A.S.A. Harrison

She was an avant-garde artist who once practised striptease for a book, but she longed to write a novel for a bigger audience

A.S.A. Harrison

John Massey; Illustration by Julia Minamata

Susan Angela Ann Harrison was born on March 7, 1948, in Toronto, to Douglas, a chemical engineer, and Angela, a homemaker and photographer. In suburban North York she grew into a tall, intensely bright, inquisitive young woman with a flare for rebellion. “My father was a logical man,” her brother Brian says. “We had a very conventional family.” Nevertheless, when Harrison showed an interest in drawing and painting, her parents agreed to finance her studies at the Ontario College of Art. Soon she’d joined Toronto’s vibrant avant garde, then dominated by the artists’ collective General Idea, which adopted theatrical dress, pseudonyms and an ironic stance to lend the group’s subversive politics a playful edge. “It was a magnificent pageant,” one Toronto artist recalls.

After two years of art school, Harrison quit, announcing her intention to become a writer. Her pen name, A.S.A. Harrison, was a riff on stuffiness, and masked her gender. With the artist AA Bronson she wrote a porn novel, Lena, under the name A.C. McWhortle; published in 1970, it was quickly banned. She married the video artist Rodney Werden and, armed with a reel-to-reel recorder, began interviewing women for her 1974 book Orgasms, a series of Q&As that dealt frankly with women and sexual climax. Its cover, designed by Bronson, depicts the inner workings of the female sex; the back flap features a snapshot of someone other than Harrison, an inside joke but also part of a serious artistic project to make the ordinary strange. Another photo from the period shows the real Harrison as full-bodied, wearing a tuxedo, great owl glasses and the stern expression of a Dadaist prankster. “She deconstructed prettiness,” says the author Susan Swan, a friend. “She wanted to be larger than life, and she was.” She yearned too for a large audience—to put “new wine in old wine skins” by revamping pop culture forms. Under the guidance of the performance artist and stripteaser Margaret Dragu she experimented with striptease herself, and toured Quebec. In a book written with Dragu, Revelations: essays on striptease and sexuality, she used clipped prose to explore the topic: “Canada has the best striptease in the world,” she began.

It was while researching Revelations in the mid-’80s that Harrison, by now long divorced, grew intrigued by the Toronto visual artist John Massey. When he moved to New York she travelled there too, ostensibly to visit strip clubs. “I wasn’t quite ready to connect,” he says. Over a drink in the Lower West Side, at that time a rough area, he told her so, then offered to walk her to her hotel. “It’s dangerous here,” he said. “I’m a big girl,” she told him. But as she walked alone a man with a gun stopped her and demanded money. Her refusal prompted him to hit her with the weapon and take her purse. When a Christmas tree vendor intervened, the gunman shot him. Hours later a shaken Harrison called Massey, asking him to see her. He did. Thereafter they were together. “She was a tough, intellectually rigorous person who was willing to ask the hardest questions,” he says. “We wrestled each other to the ground, and that’s how we loved one another.”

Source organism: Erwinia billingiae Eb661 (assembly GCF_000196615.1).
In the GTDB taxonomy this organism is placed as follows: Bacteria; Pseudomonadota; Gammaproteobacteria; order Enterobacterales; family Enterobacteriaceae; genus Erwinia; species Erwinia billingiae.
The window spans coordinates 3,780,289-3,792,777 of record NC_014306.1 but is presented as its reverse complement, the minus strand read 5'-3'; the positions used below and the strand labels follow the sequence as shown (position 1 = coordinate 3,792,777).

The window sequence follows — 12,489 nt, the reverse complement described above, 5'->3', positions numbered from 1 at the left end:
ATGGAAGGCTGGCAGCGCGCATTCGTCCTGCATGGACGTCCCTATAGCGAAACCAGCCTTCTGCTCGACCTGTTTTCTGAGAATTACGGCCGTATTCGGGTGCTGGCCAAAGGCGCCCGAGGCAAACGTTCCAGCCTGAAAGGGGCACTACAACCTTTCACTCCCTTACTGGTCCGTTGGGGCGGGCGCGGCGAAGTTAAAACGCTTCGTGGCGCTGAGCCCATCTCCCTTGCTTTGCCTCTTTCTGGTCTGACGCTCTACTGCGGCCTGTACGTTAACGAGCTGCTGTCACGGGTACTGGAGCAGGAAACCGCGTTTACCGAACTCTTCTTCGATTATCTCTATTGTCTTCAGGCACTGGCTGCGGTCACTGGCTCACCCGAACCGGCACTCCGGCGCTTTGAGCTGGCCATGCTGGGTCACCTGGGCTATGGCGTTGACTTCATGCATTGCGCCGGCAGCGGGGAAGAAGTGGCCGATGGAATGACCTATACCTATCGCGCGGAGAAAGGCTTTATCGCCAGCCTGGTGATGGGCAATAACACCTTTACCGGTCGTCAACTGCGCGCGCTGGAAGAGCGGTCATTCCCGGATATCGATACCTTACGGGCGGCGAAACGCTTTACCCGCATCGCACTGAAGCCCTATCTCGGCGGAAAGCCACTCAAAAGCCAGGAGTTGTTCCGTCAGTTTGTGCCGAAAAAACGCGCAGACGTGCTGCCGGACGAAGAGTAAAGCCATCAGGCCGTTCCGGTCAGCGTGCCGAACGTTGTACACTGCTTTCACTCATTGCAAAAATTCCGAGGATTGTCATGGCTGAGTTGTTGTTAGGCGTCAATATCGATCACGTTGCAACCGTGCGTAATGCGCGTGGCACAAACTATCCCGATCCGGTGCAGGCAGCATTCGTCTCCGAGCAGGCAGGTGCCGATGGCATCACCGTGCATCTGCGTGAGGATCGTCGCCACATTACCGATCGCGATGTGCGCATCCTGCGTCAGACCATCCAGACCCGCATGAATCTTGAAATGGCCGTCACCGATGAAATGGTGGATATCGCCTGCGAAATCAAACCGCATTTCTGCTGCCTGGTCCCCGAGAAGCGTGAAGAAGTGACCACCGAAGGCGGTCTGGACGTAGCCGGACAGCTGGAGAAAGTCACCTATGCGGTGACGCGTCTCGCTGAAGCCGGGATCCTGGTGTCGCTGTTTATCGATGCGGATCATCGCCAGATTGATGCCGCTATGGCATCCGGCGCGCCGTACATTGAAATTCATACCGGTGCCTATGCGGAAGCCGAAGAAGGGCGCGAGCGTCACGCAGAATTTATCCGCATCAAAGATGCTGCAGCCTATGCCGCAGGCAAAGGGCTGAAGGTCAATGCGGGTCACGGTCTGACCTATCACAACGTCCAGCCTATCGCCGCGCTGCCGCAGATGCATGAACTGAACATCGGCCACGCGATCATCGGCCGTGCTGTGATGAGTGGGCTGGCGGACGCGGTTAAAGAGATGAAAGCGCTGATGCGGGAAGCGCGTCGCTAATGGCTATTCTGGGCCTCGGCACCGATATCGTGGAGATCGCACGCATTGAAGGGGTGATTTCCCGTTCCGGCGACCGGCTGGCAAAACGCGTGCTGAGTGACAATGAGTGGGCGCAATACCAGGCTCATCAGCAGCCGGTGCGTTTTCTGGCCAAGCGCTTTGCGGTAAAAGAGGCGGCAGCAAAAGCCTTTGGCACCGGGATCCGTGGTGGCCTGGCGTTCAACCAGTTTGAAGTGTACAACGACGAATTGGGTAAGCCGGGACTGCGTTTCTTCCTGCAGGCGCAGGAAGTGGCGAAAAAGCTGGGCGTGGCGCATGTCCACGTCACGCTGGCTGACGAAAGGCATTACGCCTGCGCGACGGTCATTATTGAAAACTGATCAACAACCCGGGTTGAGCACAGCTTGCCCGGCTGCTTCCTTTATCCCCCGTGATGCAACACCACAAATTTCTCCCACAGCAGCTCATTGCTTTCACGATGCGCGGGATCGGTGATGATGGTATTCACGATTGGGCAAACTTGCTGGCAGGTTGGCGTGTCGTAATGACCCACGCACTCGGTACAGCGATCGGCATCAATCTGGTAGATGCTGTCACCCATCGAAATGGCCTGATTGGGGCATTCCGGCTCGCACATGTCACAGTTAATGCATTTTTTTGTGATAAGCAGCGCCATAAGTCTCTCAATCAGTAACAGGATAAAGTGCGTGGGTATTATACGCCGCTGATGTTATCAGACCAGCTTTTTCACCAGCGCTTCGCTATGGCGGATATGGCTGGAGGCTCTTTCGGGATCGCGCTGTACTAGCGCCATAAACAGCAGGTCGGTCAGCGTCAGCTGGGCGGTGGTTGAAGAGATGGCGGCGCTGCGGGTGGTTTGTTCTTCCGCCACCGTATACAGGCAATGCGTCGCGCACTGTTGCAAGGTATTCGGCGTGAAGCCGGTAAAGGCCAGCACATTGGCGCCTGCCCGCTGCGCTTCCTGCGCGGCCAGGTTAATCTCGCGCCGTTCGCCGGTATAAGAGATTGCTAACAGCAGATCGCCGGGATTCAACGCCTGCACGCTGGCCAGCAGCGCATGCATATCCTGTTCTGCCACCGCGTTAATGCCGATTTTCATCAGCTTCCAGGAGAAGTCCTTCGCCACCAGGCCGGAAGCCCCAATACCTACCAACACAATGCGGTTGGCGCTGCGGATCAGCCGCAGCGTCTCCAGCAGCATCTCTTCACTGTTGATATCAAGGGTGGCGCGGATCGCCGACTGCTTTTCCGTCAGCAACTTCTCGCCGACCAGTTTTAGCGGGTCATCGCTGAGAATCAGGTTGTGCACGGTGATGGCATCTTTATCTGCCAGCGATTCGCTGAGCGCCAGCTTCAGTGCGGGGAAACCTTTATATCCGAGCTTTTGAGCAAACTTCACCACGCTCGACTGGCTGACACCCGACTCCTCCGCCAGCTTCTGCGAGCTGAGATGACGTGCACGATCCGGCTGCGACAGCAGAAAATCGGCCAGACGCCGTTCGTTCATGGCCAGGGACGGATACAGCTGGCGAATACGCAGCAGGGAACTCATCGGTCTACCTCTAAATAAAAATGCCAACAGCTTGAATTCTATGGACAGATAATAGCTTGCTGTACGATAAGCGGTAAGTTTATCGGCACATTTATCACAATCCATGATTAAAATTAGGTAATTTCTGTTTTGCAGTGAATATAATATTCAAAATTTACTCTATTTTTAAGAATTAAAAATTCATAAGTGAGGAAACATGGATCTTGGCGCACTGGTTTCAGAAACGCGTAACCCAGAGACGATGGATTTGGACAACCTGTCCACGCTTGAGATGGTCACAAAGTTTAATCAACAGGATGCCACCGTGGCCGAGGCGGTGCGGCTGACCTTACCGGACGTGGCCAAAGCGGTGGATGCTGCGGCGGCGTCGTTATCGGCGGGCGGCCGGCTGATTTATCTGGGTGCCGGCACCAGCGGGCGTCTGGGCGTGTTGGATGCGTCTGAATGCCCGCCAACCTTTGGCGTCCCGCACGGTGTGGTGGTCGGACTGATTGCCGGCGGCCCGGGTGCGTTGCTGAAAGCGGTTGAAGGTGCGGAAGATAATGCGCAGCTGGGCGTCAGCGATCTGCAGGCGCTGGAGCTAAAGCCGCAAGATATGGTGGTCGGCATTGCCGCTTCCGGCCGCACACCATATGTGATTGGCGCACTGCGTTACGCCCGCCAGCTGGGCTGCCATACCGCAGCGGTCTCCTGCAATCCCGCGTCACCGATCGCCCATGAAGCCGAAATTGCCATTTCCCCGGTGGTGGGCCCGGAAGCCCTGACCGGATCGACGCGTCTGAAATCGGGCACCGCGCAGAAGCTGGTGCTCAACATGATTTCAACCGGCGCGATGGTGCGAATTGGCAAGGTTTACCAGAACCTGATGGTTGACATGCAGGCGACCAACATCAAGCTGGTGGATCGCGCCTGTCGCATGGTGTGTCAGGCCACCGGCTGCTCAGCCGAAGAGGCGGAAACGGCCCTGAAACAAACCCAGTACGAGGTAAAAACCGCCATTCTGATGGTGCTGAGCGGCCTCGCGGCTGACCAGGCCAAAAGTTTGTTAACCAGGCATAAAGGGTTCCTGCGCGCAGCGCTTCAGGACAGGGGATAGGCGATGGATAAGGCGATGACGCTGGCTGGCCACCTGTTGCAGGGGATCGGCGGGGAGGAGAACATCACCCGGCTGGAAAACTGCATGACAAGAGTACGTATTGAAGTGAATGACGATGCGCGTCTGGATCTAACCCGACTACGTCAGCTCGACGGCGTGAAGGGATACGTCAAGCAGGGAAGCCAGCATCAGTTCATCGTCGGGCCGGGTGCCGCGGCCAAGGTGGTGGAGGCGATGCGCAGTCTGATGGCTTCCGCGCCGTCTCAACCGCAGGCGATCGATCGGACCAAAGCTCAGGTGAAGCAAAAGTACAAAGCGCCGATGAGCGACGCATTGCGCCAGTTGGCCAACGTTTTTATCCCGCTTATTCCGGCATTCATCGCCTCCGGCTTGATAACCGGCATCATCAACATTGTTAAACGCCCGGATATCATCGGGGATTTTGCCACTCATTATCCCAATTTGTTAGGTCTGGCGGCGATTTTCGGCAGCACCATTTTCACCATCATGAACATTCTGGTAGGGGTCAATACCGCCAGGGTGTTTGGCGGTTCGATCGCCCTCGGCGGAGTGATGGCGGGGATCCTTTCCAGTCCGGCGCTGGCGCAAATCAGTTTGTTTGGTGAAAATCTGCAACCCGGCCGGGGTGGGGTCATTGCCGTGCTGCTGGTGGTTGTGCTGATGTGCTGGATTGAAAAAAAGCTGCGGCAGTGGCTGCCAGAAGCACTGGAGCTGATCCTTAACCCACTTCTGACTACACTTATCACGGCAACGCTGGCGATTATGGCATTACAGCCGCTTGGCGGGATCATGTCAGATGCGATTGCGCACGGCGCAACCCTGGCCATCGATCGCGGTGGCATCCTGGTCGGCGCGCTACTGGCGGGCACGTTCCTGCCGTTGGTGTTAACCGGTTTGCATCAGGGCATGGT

In Toronto they bought a ramshackle industrial building with space to live and to keep separate studios. Vegetarianism and yoga made her slender, and she and Massey prepared homemade pet food for a menagerie of dogs and cats. For a time she worked as an editor at C Magazine, an art quarterly, and her non-fiction evolved in parallel with her interests—psychology, the occult. On a lark she wrote Zodicat Speaks, a guide to feline astrology. Yet she longed to write fiction and for that big audience. If her avant-garde past once made her suspicious of narrative as stodgy and bourgeois, she now embraced it, writing two mystery novels. In 2004, Samantha Haywood, Swan’s daughter and a neophyte literary agent, took her on as a client. “We believed in each other,” Haywood says. A good thing, too: the next decade saw Harrison’s work repeatedly rejected. Still, she kept at it, disciplined, telling herself to “write better, Susan,” and donning industrial earmuffs to keep out the noise.

A psychological thriller about a relationship in meltdown did better. She’d refined her voice, freeing her genre novel from formula. “Babe,” Massey told her, “this reads like velvet.” The final stages of work on The Silent Wife coincided with her cancer. “She really believed she’d lick it,” says a friend. For a time she did. Penguin in the U.S. and Canada picked up her book; so did major publishers abroad. Movie people called. Sent advance copies, name writers heralded Harrison’s arrival. Yet her cancer had returned. She died on April 14, at 65. The Silent Wife hits stores in June.




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